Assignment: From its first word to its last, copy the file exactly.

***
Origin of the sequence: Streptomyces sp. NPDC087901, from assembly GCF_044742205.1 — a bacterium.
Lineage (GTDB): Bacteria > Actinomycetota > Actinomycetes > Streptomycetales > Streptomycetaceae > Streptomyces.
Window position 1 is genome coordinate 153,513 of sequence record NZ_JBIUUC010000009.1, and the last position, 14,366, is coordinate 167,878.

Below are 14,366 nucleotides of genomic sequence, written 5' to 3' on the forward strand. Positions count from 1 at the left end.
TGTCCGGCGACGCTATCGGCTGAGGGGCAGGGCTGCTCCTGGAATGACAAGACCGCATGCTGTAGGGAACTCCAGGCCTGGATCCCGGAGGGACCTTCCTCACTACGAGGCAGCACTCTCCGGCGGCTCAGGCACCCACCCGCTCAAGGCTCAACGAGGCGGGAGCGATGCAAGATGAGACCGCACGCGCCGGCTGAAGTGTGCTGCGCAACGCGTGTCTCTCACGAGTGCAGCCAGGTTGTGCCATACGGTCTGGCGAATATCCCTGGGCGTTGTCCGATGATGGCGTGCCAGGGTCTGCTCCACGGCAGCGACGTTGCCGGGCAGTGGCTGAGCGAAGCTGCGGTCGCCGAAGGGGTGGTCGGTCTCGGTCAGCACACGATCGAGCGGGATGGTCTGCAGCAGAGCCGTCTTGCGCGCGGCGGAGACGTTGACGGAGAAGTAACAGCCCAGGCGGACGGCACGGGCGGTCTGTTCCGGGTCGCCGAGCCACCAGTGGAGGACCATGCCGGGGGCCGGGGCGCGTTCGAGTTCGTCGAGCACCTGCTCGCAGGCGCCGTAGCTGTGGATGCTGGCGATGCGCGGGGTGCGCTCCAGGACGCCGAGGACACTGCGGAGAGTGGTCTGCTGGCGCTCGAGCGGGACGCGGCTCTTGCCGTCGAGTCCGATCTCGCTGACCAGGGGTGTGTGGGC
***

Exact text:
Origin of the sequence: Streptomyces sp. NPDC087901, from assembly GCF_044742205.1 — a bacterium.
Lineage (GTDB): Bacteria > Actinomycetota > Actinomycetes > Streptomycetales > Streptomycetaceae > Streptomyces.
Window position 1 is genome coordinate 153,513 of sequence record NZ_JBIUUC010000009.1, and the last position, 14,366, is coordinate 167,878.

Below are 14,366 nucleotides of genomic sequence, written 5' to 3' on the forward strand. Positions count from 1 at the left end.
TGTCCGGCGACGCTATCGGCTGAGGGGCAGGGCTGCTCCTGGAATGACAAGACCGCATGCTGTAGGGAACTCCAGGCCTGGATCCCGGAGGGACCTTCCTCACTACGAGGCAGCACTCTCCGGCGGCTCAGGCACCCACCCGCTCAAGGCTCAACGAGGCGGGAGCGATGCAAGATGAGACCGCACGCGCCGGCTGAAGTGTGCTGCGCAACGCGTGTCTCTCACGAGTGCAGCCAGGTTGTGCCATACGGTCTGGCGAATATCCCTGGGCGTTGTCCGATGATGGCGTGCCAGGGTCTGCTCCACGGCAGCGACGTTGCCGGGCAGTGGCTGAGCGAAGCTGCGGTCGCCGAAGGGGTGGTCGGTCTCGGTCAGCACACGATCGAGCGGGATGGTCTGCAGCAGAGCCGTCTTGCGCGCGGCGGAGACGTTGACGGAGAAGTAACAGCCCAGGCGGACGGCACGGGCGGTCTGTTCCGGGTCGCCGAGCCACCAGTGGAGGACCATGCCGGGGGCCGGGGCGCGTTCGAGTTCGTCGAGCACCTGCTCGCAGGCGCCGTAGCTGTGGATGCTGGCGATGCGCGGGGTGCGCTCCAGGACGCCGAGGACACTGCGGAGAGTGGTCTGCTGGCGCTCGAGCGGGACGCGGCTCTTGCCGTCGAGTCCGATCTCGCTGACCAGGGGTGTGTGGGC